[Excerpt from an interview by the South East Queensland Blues Association.
Read the full interview here]

It was a bit of a roundabout route that I took into radio.

After retiring from first love rugby in the early 1990s, I’d drifted from job to job with little ambition and very depressed.

I’d first considered getting into radio in 1988, I’d heard Mark Dohertys show Nothing But The Blues on 4ZZZ and the idea that community radio would allow you to play the music you wished was enticing.

At the time, I’d enrolled in a radio course but opted instead for a job delivering chlorine for a pool shop. It was about 2 years later that I shaved my head (I’d always understood that it would be a door opener for me) and the next day, started working as an extra on various Hollywood movies and locally produced television shows that were being made on the Gold Coast at the time.

Bitten by the acting bug, three months later I was sitting in the Stones Corner Commonwealth Employment Service office, desperately looking for a part time job option that didn’t involve going back to the pool shop and the daily workload of 80 20 litre drums to be delivered each day.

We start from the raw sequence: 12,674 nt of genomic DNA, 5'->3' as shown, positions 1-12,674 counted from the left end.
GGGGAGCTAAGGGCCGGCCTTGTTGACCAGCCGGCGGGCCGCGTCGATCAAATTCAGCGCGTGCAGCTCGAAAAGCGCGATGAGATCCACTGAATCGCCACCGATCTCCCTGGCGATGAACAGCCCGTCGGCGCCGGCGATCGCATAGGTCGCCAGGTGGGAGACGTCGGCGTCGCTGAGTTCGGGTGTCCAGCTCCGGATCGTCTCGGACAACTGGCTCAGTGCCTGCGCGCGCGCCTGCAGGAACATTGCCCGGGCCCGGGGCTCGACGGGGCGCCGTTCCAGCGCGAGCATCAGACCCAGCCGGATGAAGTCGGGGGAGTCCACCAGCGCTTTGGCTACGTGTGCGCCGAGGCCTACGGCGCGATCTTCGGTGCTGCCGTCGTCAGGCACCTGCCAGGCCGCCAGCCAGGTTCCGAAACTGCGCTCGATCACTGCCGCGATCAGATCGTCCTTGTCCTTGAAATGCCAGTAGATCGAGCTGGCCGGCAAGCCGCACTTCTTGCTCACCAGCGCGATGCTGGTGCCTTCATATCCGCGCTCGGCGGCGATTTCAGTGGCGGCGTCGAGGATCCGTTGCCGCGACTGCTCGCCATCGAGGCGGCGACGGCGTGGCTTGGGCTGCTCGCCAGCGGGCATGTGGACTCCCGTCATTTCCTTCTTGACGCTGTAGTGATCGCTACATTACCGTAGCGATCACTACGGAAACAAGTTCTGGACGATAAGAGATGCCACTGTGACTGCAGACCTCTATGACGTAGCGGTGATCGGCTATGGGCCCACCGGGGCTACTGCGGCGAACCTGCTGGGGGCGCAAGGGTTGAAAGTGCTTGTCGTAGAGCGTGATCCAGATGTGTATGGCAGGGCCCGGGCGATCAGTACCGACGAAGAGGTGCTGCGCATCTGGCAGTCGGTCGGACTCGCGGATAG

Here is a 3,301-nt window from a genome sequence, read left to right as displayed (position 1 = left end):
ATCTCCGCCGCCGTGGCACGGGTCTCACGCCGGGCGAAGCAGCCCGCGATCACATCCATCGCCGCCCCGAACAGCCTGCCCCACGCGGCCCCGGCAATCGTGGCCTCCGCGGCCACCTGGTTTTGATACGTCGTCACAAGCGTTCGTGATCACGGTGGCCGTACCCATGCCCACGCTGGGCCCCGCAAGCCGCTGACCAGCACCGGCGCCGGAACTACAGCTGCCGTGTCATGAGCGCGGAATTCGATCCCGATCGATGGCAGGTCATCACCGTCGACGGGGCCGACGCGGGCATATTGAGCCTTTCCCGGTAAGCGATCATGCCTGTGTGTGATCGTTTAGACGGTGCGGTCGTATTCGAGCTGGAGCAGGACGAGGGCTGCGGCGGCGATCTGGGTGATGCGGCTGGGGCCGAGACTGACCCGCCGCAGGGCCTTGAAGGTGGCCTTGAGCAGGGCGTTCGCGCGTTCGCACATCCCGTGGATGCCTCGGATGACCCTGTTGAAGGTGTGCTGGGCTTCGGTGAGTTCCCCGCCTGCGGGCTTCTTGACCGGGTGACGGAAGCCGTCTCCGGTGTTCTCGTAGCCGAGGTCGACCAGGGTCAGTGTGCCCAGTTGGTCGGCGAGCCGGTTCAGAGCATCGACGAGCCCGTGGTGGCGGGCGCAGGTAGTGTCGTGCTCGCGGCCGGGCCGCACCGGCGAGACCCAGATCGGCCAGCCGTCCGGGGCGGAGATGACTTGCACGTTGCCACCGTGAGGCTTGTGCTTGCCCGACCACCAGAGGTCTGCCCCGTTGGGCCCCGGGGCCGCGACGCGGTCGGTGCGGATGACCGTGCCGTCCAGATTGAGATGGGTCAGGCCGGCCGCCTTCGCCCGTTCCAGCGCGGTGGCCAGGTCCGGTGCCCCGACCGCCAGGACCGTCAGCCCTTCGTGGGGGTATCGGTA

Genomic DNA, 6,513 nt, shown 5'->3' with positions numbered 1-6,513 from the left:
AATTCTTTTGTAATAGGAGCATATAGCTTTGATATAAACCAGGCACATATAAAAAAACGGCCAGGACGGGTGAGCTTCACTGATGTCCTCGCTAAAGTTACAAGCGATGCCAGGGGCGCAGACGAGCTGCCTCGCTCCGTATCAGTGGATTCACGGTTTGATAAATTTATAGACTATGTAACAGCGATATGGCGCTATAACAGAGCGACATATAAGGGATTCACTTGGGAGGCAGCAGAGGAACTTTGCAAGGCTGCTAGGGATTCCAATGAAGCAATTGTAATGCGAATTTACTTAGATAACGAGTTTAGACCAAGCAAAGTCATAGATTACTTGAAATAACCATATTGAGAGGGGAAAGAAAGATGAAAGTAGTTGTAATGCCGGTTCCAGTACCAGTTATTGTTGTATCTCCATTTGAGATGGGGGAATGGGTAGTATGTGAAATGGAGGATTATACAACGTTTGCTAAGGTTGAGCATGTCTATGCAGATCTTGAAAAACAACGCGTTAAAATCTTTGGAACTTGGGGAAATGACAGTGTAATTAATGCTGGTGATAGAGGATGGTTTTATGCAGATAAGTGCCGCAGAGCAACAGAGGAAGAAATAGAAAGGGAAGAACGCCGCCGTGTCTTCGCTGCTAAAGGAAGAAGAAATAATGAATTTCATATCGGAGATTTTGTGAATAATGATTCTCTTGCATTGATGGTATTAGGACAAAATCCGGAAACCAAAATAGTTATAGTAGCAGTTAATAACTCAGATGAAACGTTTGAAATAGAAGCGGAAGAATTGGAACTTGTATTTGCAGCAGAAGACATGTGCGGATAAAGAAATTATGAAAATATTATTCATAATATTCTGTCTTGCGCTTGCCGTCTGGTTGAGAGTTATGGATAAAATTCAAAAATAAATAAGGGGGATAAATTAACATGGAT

Looking around a little desperately, on the wall I noticed a a sign that said Radio Production and Presentation course. I told my case manager “I wanna do that! In fact, I nearly did a radio course two years ago” and that was good enough for him. Started the course, which was the first one to be offered by BIMA, a week later.

At the time, I was in a relationship with the incredible Lil Fi, singer of that outstanding Australian blues band, the Delta Rhythms Kings and I was attending gigs 4-5 nights a week.

Being surrounded by some amazing musicians like the great guitar player Blind Dog Donnie Burke and watching the DRKs open for virtually every touring blues band that visited Brisbane was an amazing opportunity and a constant source of inspiration.

So, about 3 months after completing the radio course and while pulling the occasional on air shift, I presented a proposal for the program “Blues With A Feeling” to management and they decided to give it a go.

After a bit of toing and froing, it was decided that the show would be 7-midnight on Monday and I’d play music from what was becoming quite a tasty collection of blues albums.

Back then, the show was live and totally improvised, I’d take a bag of about 100 cds with me and present the show like I was entertaining you at my house on Saturday night. I didn’t miss a show in 23 years and I loved every moment.

But all good things come to an end and here I am. Still presenting Blues With A Feeling and still loving the Blues.